Atkin trustees, actuaries, consultants & administrators

Madness of pensions legislators

So the madness of our pensions legislators continues with the Minister’s announcement that schemes will, alas, have to try to untie the Gordian knot of GMP equalisation. 

The need to assess how GMPs should be equalised, the estimating of the additional costs, the advice on how best to implement GMP equalisation, the reopening of old calculations (many of which will be poorly documented), the comparison of payments made with payments due may have some pensions consultants and administrators rubbing their hands with glee.  I personally find the whole concept of GMP equalisation abhorrent.

Anyone who has tried to recalculate benefits to allow for equalisation that has been deemed to have been implemented incorrectly will know that the exercise is fraught with difficulties, is rarely precise because of lack of information and is hellishly expensive to complete. 

Please let us have some common sense here.

The GMP is intended to be more or less equal to the deduction that is applied to members’ SERPS entitlement in respect of contracted out service.  Surely the answer is for the Government merely to say that, where schemes might be required to equalise GMP, the corresponding deduction from State benefits is increased similarly so that the overall expected benefit from Scheme and State is the same. 

Note here that the Government appears to have the power to make changes to State benefits (witness the raising of the State pension age) without the need to protect accrued benefits.  I know that there would be cases around the edges where this might not be work and that the concept of considering State and private provision together may be controversial.  However, unless the world has gone completely mad, why would any member question the approach if their net position is going to be unchanged?

Could the Government be criticised?  It hardly seems so since they would be equalising benefits for men and women. 

But wouldn’t this be equalising down?  Yes, but it appears that the Government is allowed this privilege (note the raising of the State pension age again).

Wouldn’t life have been simpler if schemes had had the same privilege to change the normal pension age unilaterally for future retirees?

The issue of GMP equalisation may seem to the Government to be the right thing to do but creating further mayhem in a pensions industry which, year after year, has been bombarded with ill conceived or ill thought out legislation hardly seems the best way forward. 

Our pension provision has been made incredibly complicated and increasingly complex and costly to administer.  Let’s not sick the boot in with GMP equalisation.  The issue has been stuck in the drawer for 20 years, it is a nettle that few schemes have decided to grasp.  For the good of all let’s leave it that way.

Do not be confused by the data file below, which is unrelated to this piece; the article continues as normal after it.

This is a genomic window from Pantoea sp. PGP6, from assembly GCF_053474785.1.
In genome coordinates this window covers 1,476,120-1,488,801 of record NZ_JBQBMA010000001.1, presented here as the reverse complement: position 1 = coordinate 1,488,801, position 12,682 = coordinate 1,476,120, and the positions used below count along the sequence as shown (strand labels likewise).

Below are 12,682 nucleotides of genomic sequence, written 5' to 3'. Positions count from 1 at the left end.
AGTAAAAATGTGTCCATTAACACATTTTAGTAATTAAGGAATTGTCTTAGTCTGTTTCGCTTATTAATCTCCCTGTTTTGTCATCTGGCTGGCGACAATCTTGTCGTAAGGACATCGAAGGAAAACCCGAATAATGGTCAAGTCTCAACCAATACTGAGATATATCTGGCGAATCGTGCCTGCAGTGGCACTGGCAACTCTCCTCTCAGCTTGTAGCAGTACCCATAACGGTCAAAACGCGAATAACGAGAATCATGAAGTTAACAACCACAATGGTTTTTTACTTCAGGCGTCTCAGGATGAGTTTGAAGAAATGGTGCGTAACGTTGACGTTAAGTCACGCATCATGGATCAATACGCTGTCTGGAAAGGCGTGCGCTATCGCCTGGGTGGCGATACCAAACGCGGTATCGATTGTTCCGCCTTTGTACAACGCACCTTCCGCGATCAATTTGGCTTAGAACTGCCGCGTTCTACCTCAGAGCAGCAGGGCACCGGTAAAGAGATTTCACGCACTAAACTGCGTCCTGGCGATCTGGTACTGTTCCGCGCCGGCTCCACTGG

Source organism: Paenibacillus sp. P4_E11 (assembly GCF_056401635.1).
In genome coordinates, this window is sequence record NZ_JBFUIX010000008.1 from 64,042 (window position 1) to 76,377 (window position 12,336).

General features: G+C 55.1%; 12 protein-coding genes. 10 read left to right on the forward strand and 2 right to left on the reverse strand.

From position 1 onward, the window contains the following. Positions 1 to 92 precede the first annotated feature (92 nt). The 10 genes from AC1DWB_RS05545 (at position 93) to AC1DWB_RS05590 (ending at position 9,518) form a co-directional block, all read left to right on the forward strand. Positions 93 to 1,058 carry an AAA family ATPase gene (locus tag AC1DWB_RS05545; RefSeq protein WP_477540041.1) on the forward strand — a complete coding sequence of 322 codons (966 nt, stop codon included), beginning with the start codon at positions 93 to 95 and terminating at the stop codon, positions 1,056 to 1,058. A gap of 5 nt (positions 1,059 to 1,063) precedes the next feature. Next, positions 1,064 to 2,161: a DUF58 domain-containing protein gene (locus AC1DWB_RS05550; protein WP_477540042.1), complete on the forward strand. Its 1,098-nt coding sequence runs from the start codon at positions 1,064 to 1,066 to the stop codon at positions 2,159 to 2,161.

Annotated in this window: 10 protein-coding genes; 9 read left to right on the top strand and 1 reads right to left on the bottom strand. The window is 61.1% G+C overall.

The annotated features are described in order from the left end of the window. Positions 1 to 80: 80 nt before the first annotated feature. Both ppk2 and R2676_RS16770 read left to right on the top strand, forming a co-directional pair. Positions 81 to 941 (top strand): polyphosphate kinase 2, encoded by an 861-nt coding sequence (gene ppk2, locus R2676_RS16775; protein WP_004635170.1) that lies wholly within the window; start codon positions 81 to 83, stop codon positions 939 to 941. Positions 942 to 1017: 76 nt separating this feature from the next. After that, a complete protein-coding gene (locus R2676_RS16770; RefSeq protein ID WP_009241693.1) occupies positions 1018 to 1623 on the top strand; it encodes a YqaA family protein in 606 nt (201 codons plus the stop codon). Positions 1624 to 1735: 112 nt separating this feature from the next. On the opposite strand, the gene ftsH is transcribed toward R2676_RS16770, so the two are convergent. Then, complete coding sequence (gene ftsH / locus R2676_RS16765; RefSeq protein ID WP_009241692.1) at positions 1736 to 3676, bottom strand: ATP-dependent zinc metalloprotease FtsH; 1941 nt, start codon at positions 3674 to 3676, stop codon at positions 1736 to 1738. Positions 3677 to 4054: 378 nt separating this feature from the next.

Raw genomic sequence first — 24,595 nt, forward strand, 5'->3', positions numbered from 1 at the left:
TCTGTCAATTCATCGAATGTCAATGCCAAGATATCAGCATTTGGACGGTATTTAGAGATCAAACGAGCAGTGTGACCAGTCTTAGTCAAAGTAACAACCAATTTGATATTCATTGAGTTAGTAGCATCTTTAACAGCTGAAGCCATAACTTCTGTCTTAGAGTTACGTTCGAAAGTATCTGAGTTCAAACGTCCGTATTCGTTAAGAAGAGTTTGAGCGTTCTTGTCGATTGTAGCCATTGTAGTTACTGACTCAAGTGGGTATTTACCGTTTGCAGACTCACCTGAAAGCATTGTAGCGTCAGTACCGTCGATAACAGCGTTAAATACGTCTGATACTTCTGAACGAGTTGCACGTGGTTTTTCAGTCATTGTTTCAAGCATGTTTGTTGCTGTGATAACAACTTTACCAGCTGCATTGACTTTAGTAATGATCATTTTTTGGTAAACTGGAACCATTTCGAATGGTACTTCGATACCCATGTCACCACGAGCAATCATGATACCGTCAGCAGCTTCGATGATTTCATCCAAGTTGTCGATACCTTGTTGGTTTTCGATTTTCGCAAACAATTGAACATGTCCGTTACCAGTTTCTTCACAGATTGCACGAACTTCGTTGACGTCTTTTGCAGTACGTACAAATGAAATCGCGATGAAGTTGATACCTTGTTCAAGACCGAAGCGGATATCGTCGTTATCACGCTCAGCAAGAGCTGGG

And what of non - GMP benefits?

Whilst thinking about the subject of GMP equalisation which has recently been thrown up, I turned to the ‘back-equalisation’ of other pension benefits under the PPF as an example of the potential futility of this exercise.

The PPF has forced many trustees to look closely at their trust deeds (perhaps in some cases for the first time!) and review the action that was taken to equalise pension benefits as a whole. 

Members may have been advised that pension ages have been equalised.   They understood the new common pension age and were happy to accept continued membership on this basis.  Schemes have been administered on this basis.  However, it seems that, because the scheme documents were not revised properly to put into effect the change to pension ages, the change has been deemed not to have been made at the date everybody thought. 

Despite the fact that everyone (companies, trustees and members) understood and accepted the original change it appears that estoppel principles (ie what everyone understood was the case) do not apply and a strict legal interpretation is imposed.  Should this be re-examined?

The result has been windfall payments for many members with the costs being met by the sponsoring employers (or in the case of the PPF, other sponsoring employers, or FAS, the Government ie you and me).  And, hey presto, the pensions advisers have made a killing putting this into place, all of which has been funded in the same way!

Which brings me to my main concern relating to ‘back-equalisation’ of scheme benefits:  The putting right of supposedly incorrect equalisation is a costly exercise.  To dig out the file for a member who took early retirement in 1995, say, to analyse the way in which the benefit was calculated, to assess how the calculation should be revised, to determine actual pension payments made over the last 15 years (possibly using incomplete records), to compare that with the pension that should have been paid can cost hundreds of pounds (just for one member). 

The additional payment might then be £5 per annum.  So we have spent £500 (say) to determine that a member will receive an extra benefit worth perhaps £50.  Is this madness?  Legislation seems to require that the PPF (including the ex-FAS) has to make this calculation no matter what the cost – again all good news for the advisers but bad news for employers and the tax payer.  Quite frankly, it makes my blood boil.  We need to introduce some pragmatism and common sense into this process. 

Perhaps the Government ought to appoint a Minister for Practicality in Pension Fund (a new PPF) legislation.  It is long overdue.

First published: 05.02.2010

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